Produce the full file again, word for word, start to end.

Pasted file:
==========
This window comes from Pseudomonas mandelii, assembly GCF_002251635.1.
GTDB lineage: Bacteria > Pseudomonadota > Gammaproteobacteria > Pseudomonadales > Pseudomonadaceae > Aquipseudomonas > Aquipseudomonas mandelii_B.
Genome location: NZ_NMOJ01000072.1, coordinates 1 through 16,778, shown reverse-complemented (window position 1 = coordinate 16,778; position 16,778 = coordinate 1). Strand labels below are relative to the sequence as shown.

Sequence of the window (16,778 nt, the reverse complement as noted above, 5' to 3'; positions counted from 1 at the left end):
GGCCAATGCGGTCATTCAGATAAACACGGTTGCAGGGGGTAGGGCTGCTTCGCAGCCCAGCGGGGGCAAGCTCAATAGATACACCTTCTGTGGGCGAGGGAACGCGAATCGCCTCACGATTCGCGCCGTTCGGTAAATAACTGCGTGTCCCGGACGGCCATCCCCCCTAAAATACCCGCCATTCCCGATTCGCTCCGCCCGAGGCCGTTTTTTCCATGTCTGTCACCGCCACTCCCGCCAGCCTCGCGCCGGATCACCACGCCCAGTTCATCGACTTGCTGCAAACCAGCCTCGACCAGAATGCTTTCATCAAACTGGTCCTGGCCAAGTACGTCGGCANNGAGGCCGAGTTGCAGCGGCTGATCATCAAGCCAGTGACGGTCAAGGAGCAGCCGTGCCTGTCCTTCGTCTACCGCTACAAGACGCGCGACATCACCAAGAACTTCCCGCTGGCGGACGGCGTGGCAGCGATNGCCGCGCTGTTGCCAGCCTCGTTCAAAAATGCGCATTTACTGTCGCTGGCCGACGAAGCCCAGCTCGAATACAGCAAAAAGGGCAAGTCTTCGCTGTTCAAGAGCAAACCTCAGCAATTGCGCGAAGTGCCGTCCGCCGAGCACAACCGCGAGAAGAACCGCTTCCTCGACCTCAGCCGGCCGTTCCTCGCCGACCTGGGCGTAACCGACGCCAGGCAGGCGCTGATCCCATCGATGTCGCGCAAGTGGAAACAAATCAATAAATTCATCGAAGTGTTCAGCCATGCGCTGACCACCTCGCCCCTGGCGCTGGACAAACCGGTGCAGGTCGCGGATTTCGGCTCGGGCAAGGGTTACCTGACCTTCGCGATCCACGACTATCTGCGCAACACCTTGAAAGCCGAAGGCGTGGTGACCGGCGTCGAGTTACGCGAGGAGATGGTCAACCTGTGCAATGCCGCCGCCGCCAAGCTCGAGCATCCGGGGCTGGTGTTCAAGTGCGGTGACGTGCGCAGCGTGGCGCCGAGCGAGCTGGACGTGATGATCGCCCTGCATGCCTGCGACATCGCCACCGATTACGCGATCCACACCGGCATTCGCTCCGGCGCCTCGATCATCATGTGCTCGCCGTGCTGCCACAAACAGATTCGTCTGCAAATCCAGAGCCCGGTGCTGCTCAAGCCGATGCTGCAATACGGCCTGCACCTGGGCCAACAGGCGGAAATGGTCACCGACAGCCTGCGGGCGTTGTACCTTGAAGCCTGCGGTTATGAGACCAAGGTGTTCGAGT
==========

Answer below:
This window comes from Pseudomonas mandelii, assembly GCF_002251635.1.
GTDB lineage: Bacteria > Pseudomonadota > Gammaproteobacteria > Pseudomonadales > Pseudomonadaceae > Aquipseudomonas > Aquipseudomonas mandelii_B.
Genome location: NZ_NMOJ01000072.1, coordinates 1 through 16,778, shown reverse-complemented (window position 1 = coordinate 16,778; position 16,778 = coordinate 1). Strand labels below are relative to the sequence as shown.

Sequence of the window (16,778 nt, the reverse complement as noted above, 5' to 3'; positions counted from 1 at the left end):
GGCCAATGCGGTCATTCAGATAAACACGGTTGCAGGGGGTAGGGCTGCTTCGCAGCCCAGCGGGGGCAAGCTCAATAGATACACCTTCTGTGGGCGAGGGAACGCGAATCGCCTCACGATTCGCGCCGTTCGGTAAATAACTGCGTGTCCCGGACGGCCATCCCCCCTAAAATACCCGCCATTCCCGATTCGCTCCGCCCGAGGCCGTTTTTTCCATGTCTGTCACCGCCACTCCCGCCAGCCTCGCGCCGGATCACCACGCCCAGTTCATCGACTTGCTGCAAACCAGCCTCGACCAGAATGCTTTCATCAAACTGGTCCTGGCCAAGTACGTCGGCANNGAGGCCGAGTTGCAGCGGCTGATCATCAAGCCAGTGACGGTCAAGGAGCAGCCGTGCCTGTCCTTCGTCTACCGCTACAAGACGCGCGACATCACCAAGAACTTCCCGCTGGCGGACGGCGTGGCAGCGATNGCCGCGCTGTTGCCAGCCTCGTTCAAAAATGCGCATTTACTGTCGCTGGCCGACGAAGCCCAGCTCGAATACAGCAAAAAGGGCAAGTCTTCGCTGTTCAAGAGCAAACCTCAGCAATTGCGCGAAGTGCCGTCCGCCGAGCACAACCGCGAGAAGAACCGCTTCCTCGACCTCAGCCGGCCGTTCCTCGCCGACCTGGGCGTAACCGACGCCAGGCAGGCGCTGATCCCATCGATGTCGCGCAAGTGGAAACAAATCAATAAATTCATCGAAGTGTTCAGCCATGCGCTGACCACCTCGCCCCTGGCGCTGGACAAACCGGTGCAGGTCGCGGATTTCGGCTCGGGCAAGGGTTACCTGACCTTCGCGATCCACGACTATCTGCGCAACACCTTGAAAGCCGAAGGCGTGGTGACCGGCGTCGAGTTACGCGAGGAGATGGTCAACCTGTGCAATGCCGCCGCCGCCAAGCTCGAGCATCCGGGGCTGGTGTTCAAGTGCGGTGACGTGCGCAGCGTGGCGCCGAGCGAGCTGGACGTGATGATCGCCCTGCATGCCTGCGACATCGCCACCGATTACGCGATCCACACCGGCATTCGCTCCGGCGCCTCGATCATCATGTGCTCGCCGTGCTGCCACAAACAGATTCGTCTGCAAATCCAGAGCCCGGTGCTGCTCAAGCCGATGCTGCAATACGGCCTGCACCTGGGCCAACAGGCGGAAATGGTCACCGACAGCCTGCGGGCGTTGTACCTTGAAGCCTGCGGTTATGAGACCAAGGTGTTCGAGT